Secondary Teacher Preparation: North Carolina

2011 Delivering Well Prepared Teachers Policy

Goal

The state should ensure that secondary teachers are sufficiently prepared to teach appropriate grade-level content.

Does not meet
Suggested Citation:
National Council on Teacher Quality. (2011). Secondary Teacher Preparation: North Carolina results. State Teacher Policy Database. [Data set].
Retrieved from: https://www.nctq.org/yearbook/state/NC-Secondary-Teacher-Preparation-6

Analysis of North Carolina's policies

North Carolina does not ensure that its secondary teachers are adequately prepared to teach grade-level content.

Regrettably, the state does not require content tests for initial licensure; such tests are only mandated once candidates apply for the standard professional 2 license, usually after three years. Further, North Carolina also allows both general science and general social studies licenses—and does not require subject-matter testing for each subject area within these disciplines (see Goal 1-G and 1-H).

To add an endorsement to a clear secondary license, teachers in North Carolina may choose one of the following: pass a content test, complete a state-approved program that leads to licensure or complete 24 hours in the subject area with a C or better. 

Citation

Recommendations for North Carolina

Require subject-matter testing for secondary teacher candidates.
As a condition of licensure, North Carolina should require its secondary teacher candidates to pass a content test in each subject area they plan to teach to ensure that they possess adequate subject-matter knowledge and are prepared to teach grade-level content. 

Require subject-matter testing when adding subject-area endorsements.
North Carolina should require passing scores on subject-specific content tests, regardless of other coursework or degree requirements, for teachers who are licensed in core secondary subjects and wish to add another subject area, or endorsement, to their licenses.

State response to our analysis

North Carolina contended that in order for a teacher candidate to teach a secondary content-specific area, he or she must have earned a major in that area. However, there are some secondary licensure areas in which a major is not required.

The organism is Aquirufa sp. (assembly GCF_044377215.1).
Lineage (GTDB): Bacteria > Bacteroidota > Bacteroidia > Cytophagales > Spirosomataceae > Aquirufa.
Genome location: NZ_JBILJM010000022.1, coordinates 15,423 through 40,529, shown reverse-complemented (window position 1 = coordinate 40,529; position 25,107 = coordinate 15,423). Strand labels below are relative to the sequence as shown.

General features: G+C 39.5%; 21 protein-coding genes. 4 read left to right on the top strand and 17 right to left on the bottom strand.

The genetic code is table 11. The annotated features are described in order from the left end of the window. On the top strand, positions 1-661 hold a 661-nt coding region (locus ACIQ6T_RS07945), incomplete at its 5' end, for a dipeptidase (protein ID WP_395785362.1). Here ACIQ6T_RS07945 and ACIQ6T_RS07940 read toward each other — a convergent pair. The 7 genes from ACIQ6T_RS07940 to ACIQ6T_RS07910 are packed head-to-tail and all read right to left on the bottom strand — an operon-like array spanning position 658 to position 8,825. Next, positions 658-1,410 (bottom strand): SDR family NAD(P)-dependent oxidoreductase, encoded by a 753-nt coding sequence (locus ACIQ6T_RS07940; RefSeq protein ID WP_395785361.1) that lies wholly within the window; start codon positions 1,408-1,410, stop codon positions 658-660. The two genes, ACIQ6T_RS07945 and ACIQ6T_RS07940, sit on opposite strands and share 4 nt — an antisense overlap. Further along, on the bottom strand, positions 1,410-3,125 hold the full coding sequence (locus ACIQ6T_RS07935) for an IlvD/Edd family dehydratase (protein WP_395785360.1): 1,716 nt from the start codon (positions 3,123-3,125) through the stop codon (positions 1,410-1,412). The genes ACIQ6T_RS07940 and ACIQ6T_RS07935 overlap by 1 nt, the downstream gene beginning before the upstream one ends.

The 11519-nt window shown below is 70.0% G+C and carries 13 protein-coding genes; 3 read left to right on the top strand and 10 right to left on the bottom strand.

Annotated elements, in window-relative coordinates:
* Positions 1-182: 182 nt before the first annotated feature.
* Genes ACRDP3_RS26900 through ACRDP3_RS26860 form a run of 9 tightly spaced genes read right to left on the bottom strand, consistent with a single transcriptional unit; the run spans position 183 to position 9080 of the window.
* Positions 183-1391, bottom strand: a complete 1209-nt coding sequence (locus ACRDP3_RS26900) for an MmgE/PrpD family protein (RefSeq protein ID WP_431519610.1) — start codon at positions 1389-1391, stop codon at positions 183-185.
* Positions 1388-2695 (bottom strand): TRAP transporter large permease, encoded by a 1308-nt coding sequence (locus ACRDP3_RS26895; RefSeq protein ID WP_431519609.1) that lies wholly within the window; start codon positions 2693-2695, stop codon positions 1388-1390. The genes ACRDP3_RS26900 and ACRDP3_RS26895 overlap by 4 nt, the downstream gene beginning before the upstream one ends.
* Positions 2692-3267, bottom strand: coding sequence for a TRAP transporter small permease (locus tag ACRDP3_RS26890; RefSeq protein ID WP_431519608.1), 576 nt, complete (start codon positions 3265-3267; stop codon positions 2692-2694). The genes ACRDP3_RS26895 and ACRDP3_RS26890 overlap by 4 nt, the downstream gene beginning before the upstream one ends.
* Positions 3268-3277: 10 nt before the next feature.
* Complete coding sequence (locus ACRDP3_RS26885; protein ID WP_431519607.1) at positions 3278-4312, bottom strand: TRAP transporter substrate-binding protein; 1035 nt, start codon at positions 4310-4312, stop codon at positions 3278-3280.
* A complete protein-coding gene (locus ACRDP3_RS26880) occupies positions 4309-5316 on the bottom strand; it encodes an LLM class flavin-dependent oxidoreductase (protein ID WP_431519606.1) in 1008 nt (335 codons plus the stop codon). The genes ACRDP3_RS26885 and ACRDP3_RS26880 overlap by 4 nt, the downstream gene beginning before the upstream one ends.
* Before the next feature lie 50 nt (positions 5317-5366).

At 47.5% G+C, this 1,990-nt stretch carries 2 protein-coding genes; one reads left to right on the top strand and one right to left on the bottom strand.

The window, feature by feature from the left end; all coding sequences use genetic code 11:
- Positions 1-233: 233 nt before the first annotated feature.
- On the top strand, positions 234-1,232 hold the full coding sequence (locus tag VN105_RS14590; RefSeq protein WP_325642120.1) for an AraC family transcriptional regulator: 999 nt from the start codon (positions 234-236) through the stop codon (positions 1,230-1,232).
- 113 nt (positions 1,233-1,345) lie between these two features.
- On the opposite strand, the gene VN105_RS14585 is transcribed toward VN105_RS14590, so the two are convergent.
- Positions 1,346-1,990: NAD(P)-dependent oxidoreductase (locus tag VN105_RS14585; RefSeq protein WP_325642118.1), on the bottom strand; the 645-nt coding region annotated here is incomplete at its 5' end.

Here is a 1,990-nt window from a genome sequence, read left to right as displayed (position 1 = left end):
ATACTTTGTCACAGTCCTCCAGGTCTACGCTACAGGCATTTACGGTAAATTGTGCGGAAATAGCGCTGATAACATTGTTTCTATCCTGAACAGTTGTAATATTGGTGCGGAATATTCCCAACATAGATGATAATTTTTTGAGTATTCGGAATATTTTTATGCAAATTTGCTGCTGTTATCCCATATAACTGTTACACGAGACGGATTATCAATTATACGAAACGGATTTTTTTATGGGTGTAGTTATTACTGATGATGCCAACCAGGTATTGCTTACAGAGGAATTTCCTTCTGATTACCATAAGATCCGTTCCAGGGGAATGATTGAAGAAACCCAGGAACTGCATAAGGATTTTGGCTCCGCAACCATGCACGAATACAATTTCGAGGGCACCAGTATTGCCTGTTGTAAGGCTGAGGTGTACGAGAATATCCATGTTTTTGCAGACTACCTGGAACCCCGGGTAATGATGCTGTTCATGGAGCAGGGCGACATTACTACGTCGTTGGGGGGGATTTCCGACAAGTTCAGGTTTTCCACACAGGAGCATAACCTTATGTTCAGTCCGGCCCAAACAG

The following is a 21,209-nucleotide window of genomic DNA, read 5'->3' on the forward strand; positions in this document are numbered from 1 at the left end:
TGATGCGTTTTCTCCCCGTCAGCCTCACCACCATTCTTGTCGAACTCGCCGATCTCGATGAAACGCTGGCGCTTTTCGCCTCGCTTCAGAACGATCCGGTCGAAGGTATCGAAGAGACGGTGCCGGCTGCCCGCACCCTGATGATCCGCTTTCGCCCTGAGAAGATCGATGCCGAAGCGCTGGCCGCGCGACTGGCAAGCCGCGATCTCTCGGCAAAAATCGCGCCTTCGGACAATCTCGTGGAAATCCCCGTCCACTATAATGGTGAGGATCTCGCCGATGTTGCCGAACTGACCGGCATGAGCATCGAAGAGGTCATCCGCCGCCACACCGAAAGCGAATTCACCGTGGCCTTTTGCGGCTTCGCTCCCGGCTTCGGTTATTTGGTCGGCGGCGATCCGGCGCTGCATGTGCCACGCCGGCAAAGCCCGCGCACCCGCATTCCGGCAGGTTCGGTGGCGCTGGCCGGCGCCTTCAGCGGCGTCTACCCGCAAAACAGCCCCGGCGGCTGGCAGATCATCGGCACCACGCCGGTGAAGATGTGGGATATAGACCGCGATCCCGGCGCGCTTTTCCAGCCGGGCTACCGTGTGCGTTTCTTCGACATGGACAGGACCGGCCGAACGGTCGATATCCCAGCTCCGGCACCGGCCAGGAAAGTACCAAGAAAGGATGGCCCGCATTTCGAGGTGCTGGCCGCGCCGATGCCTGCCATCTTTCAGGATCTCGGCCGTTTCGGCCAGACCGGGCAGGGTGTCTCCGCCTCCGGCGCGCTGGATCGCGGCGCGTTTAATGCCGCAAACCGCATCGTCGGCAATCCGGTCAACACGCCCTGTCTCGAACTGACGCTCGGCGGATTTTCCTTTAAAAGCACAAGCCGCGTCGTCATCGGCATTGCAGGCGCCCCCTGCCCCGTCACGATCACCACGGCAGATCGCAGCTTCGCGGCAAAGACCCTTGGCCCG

Last word

While coursework, even a major, may be generally indicative of background in a particular subject area, only a subject-matter test ensures that teachers know the specific content they will need to teach.

How we graded

Completion of coursework provides no assurance that prospective teachers know the specific content they will teach. 

Secondary teachers must be experts in the subject matter they teach, and only a rigorous test ensures that teacher candidates are sufficiently and appropriately knowledgeable in their content area. Coursework is generally only indicative of background in a subject area; even a major offers no certainty of what content has been covered.  A history major, for example, could have studied relatively little American history or almost exclusively American history. To assume that the major has adequately prepared the candidate to teach American history, European history or ancient civilizations is an unwarranted leap of faith.  

Requirements should be just as rigorous when adding an endorsement to an existing license.

Many states will allow teachers to add a content area endorsement to their license simply on the basis of having completed coursework. As described above, the completion of coursework does not offer assurance of specific content knowledge. Some states require a content test for initial licensure but not for adding an endorsement, even if the endorsement is in a completely unrelated subject.  

Research rationale

Research studies have demonstrated the positive impact of teacher content knowledge on student achievement.  For example, see D. Goldhaber, "Everyone's Doing It, But What Does Teacher Testing Tell Us About Teacher Effectiveness?" Journal of Human Resources, vol. XLII no.4 (2007).  See also Harris, D., and Sass, T., "Teacher Training, Teacher Quality and Student Achievement." Teacher Quality Research (2007).Evidence can also be found in White, Pressely, DeAngelis "Leveling up: Narrowing the teacher academic capital gap in Illinois" Illinois Education Research Council (2008); D. Goldhaber and D. Brewer, "Does teacher certification matter? High School Certification Status and Student Achievement." Educational Evaluation and Policy Analysis. 22: 129-145. (2000); and D. Goldhaber and D. Brewer, "Why Don't Schools and Teachers Seem to Matter? Assessing the impact of Unobservables on Educational Productivity." Journal of Human Resources (1998).